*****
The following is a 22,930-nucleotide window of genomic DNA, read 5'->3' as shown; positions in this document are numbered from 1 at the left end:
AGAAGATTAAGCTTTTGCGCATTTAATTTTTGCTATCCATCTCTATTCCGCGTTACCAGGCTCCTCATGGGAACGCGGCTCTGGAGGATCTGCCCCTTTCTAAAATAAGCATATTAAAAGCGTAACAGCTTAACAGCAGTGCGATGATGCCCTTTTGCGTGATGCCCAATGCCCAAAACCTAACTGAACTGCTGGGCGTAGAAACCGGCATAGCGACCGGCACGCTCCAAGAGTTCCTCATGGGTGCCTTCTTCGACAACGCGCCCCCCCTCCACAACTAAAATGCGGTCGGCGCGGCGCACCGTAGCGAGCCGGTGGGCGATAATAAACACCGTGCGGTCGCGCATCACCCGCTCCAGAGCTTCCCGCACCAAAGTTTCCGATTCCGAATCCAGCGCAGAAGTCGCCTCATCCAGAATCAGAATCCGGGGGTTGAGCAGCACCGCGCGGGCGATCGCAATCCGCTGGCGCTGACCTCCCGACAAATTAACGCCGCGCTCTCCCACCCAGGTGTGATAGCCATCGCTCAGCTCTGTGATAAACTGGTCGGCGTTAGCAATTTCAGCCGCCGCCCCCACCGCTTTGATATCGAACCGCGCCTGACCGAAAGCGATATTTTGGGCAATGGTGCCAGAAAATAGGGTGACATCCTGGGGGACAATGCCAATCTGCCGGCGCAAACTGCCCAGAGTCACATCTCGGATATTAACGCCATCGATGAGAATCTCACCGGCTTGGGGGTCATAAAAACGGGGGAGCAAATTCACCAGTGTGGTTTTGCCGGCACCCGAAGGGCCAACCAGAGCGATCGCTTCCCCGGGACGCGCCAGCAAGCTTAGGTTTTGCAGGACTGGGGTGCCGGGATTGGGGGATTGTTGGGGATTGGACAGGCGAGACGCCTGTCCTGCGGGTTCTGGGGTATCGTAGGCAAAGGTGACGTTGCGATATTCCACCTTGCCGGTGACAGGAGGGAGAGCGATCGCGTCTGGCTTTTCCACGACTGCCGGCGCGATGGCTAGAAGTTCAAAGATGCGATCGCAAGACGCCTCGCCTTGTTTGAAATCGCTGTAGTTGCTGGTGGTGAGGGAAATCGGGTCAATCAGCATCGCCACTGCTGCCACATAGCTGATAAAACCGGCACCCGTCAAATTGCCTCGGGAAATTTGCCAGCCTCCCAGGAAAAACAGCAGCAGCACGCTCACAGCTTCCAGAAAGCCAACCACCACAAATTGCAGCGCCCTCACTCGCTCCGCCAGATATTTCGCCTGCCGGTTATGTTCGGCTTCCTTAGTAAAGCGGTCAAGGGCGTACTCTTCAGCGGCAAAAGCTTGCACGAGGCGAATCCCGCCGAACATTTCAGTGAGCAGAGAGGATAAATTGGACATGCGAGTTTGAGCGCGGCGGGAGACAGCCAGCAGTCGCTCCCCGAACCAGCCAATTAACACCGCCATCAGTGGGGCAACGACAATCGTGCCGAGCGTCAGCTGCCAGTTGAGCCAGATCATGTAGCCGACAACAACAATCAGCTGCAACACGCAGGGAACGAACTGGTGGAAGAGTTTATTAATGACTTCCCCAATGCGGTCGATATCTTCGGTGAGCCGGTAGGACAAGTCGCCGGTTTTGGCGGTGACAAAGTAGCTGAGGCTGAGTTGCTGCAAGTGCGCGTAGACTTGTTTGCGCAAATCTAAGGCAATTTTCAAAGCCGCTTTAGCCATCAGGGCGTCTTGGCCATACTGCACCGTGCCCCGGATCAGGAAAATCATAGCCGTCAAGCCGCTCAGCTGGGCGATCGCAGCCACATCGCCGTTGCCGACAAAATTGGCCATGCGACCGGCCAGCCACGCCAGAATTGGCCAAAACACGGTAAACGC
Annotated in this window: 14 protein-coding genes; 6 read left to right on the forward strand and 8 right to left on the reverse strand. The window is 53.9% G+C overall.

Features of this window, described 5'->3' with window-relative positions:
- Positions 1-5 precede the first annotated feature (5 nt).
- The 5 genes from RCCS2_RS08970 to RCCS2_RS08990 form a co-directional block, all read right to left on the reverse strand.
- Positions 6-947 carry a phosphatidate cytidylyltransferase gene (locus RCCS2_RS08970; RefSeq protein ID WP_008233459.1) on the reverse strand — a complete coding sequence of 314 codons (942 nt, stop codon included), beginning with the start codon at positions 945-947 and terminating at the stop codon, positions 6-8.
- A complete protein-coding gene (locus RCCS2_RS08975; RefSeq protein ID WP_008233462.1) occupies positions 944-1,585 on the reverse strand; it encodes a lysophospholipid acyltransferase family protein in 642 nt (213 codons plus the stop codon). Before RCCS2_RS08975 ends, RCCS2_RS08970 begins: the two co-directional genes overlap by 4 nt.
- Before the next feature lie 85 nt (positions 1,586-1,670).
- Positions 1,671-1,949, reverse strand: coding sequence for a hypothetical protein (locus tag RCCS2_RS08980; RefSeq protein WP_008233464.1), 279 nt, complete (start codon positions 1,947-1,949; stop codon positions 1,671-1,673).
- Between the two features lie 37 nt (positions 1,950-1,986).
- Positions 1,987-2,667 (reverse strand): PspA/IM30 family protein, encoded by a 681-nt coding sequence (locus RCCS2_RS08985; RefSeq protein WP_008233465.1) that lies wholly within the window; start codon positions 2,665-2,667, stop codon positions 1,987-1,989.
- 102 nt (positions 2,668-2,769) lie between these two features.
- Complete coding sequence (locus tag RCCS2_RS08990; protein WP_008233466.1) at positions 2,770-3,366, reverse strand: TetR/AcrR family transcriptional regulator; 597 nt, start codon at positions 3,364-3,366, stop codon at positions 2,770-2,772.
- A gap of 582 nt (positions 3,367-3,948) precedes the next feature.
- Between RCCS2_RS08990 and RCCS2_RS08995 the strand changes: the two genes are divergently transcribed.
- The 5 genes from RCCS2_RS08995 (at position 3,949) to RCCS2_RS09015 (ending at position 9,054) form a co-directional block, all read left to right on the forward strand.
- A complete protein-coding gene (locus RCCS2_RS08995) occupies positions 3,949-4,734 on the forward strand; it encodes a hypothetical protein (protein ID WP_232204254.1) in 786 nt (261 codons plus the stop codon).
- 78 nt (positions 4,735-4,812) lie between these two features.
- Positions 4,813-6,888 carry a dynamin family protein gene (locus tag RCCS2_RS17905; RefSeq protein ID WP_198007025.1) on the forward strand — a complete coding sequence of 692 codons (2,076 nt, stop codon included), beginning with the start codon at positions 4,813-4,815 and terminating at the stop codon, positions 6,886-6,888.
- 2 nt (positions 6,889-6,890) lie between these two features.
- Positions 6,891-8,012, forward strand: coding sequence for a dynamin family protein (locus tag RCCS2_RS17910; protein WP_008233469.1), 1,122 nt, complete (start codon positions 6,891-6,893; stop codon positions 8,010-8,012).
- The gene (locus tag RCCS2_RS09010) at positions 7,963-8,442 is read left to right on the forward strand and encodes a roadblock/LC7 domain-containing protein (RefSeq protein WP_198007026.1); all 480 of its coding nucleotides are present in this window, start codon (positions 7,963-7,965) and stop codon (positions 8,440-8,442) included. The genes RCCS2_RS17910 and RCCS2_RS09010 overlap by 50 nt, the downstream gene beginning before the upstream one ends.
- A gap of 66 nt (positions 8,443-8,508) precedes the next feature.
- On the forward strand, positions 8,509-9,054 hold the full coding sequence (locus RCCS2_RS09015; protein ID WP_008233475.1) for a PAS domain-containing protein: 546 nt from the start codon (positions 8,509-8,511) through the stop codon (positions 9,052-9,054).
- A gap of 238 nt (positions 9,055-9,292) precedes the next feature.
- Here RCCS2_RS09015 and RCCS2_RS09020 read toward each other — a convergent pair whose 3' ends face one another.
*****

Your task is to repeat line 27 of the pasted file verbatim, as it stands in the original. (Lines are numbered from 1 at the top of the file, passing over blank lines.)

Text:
- Here RCCS2_RS09015 and RCCS2_RS09020 read toward each other — a convergent pair whose 3' ends face one another.